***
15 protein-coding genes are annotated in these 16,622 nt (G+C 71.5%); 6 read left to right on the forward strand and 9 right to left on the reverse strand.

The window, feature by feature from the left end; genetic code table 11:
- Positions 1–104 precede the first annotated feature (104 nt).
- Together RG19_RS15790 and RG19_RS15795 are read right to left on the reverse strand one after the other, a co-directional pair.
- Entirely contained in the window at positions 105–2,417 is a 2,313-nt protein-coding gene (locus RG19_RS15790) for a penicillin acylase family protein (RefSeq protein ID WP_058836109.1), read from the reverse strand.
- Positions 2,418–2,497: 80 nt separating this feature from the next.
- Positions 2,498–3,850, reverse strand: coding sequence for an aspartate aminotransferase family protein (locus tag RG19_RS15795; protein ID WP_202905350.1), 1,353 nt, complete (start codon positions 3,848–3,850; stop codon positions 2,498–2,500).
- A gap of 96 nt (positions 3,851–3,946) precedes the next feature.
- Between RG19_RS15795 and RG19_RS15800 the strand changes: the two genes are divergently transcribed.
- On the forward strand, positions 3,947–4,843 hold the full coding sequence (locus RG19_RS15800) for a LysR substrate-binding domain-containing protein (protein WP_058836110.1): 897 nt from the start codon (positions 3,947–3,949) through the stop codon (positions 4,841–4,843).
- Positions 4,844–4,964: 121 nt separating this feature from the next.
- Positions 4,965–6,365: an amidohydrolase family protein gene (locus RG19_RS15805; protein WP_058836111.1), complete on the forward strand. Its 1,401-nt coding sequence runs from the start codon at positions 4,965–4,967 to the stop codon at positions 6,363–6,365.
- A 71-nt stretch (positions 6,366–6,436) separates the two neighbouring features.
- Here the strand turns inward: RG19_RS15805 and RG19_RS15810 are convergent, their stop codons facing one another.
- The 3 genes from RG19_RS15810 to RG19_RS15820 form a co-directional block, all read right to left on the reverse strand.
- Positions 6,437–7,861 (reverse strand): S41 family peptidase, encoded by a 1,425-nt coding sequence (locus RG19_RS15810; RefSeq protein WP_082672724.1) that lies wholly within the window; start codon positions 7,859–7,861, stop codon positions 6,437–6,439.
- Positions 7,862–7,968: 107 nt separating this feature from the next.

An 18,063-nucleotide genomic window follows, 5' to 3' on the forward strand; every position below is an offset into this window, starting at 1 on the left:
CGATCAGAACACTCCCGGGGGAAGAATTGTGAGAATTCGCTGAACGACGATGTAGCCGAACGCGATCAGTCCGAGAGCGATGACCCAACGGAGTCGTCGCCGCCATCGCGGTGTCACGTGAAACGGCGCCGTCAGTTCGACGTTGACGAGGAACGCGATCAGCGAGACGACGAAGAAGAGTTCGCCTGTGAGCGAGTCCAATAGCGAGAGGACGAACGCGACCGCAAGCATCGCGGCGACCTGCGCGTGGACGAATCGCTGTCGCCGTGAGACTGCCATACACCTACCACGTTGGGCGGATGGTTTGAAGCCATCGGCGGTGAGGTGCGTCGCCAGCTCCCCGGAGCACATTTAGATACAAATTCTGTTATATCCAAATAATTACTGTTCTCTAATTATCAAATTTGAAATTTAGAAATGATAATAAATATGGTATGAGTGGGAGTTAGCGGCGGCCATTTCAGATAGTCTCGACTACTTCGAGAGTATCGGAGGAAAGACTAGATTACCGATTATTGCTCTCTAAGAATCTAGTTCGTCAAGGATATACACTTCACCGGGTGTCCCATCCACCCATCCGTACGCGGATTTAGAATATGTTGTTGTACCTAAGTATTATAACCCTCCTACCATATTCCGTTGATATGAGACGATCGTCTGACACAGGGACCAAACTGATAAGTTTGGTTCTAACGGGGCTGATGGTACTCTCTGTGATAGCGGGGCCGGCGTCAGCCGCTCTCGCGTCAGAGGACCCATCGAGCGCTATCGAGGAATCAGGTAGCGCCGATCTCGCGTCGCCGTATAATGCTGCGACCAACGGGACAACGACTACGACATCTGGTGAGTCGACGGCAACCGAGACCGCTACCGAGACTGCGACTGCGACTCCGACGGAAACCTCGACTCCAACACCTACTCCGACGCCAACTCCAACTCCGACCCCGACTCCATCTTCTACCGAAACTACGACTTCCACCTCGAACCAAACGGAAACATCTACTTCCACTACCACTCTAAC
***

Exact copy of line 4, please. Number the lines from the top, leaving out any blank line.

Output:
- Together RG19_RS15790 and RG19_RS15795 are read right to left on the reverse strand one after the other, a co-directional pair.